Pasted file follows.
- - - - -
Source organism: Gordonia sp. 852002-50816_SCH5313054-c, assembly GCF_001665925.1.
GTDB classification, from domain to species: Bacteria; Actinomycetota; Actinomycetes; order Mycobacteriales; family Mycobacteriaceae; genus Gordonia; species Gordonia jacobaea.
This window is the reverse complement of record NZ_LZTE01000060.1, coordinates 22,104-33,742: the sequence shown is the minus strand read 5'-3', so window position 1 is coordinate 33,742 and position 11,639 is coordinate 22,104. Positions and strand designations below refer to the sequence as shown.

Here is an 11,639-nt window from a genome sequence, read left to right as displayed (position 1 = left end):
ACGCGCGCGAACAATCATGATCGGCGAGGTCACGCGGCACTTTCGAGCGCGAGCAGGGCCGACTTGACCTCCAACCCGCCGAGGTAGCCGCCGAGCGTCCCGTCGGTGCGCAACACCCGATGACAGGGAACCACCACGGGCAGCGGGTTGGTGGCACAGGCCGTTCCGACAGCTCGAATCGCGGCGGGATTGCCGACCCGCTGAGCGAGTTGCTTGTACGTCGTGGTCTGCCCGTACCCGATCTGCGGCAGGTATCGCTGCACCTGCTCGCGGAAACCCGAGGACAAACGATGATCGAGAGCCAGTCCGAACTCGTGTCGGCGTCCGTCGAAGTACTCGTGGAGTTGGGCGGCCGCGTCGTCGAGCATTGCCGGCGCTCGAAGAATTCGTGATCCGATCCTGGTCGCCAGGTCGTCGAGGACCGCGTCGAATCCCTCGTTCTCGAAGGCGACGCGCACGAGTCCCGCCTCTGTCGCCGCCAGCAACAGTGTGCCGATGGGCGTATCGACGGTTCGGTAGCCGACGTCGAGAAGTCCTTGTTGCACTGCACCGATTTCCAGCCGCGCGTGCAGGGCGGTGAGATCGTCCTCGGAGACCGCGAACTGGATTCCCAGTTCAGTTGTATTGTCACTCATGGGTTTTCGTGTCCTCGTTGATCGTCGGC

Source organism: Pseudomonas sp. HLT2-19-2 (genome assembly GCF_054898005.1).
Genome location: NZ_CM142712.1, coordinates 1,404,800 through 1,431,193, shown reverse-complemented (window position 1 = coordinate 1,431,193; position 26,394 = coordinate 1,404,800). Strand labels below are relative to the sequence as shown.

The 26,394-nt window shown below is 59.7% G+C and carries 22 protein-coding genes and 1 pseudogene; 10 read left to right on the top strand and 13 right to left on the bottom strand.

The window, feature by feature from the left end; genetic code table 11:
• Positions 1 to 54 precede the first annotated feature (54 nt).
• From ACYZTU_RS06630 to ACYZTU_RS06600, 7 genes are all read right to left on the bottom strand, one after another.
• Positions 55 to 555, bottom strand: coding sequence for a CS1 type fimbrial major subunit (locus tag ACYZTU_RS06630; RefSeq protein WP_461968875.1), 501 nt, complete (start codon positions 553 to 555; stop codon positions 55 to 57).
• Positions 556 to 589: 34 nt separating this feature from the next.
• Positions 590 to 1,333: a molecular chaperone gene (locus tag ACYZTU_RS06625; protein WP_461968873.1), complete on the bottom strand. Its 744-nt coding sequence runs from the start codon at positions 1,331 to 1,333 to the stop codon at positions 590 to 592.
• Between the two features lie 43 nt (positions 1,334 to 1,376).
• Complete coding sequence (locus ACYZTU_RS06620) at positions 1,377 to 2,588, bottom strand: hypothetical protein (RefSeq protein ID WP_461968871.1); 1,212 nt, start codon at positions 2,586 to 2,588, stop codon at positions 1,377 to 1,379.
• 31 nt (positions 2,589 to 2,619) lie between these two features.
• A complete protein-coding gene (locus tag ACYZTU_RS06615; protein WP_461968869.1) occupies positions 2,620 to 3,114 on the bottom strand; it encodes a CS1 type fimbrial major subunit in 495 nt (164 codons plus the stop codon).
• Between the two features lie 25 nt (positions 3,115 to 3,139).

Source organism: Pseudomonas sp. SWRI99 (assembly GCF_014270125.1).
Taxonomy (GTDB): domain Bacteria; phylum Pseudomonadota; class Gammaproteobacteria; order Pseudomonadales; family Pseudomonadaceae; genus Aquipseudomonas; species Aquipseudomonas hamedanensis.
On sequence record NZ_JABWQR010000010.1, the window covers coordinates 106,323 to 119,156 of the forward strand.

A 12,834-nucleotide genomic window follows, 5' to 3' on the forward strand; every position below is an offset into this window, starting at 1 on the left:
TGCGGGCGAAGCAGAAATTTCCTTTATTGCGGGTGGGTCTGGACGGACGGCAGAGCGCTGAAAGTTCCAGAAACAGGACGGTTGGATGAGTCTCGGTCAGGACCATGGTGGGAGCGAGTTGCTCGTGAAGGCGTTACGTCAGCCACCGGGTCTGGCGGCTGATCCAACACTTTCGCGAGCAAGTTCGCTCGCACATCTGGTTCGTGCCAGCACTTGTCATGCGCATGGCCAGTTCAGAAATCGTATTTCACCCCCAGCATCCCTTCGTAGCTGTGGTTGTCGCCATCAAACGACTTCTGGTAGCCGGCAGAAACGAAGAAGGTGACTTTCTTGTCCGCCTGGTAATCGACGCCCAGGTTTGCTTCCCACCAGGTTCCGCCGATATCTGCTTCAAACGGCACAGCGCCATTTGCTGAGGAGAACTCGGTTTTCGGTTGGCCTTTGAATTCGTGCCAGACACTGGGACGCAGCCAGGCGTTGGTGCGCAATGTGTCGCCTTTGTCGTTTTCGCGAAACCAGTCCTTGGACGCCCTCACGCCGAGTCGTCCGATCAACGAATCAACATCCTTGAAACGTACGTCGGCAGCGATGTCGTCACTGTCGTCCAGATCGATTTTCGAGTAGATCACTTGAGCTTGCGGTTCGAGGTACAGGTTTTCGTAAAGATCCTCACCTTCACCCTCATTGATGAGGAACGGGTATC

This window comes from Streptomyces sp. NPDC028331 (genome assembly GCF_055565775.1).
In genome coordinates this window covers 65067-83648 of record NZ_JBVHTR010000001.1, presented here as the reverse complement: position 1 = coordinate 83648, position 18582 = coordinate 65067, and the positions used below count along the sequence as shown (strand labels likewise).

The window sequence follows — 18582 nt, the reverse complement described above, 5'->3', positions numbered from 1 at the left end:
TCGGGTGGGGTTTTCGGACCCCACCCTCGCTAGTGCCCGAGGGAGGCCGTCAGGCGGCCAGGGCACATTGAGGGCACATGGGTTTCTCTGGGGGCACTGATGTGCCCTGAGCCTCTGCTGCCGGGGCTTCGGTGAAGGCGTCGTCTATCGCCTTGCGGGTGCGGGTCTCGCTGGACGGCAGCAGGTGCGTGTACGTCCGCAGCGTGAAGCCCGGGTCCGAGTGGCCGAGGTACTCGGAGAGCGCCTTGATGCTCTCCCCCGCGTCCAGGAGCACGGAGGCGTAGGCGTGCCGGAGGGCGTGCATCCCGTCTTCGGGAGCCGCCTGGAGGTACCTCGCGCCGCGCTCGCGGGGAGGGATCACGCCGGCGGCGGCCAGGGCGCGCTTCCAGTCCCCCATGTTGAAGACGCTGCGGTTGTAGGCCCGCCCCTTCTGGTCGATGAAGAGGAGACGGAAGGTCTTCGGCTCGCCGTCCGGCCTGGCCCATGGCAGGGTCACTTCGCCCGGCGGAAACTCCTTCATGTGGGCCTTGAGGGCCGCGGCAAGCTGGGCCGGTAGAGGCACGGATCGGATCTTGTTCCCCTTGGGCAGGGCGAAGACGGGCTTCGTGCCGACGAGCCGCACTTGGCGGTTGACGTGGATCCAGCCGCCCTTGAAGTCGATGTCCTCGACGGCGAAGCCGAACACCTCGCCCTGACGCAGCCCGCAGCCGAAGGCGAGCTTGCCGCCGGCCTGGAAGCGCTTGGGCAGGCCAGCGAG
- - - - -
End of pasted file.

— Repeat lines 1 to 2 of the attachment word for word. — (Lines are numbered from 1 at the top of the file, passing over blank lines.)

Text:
Source organism: Gordonia sp. 852002-50816_SCH5313054-c, assembly GCF_001665925.1.
GTDB classification, from domain to species: Bacteria; Actinomycetota; Actinomycetes; order Mycobacteriales; family Mycobacteriaceae; genus Gordonia; species Gordonia jacobaea.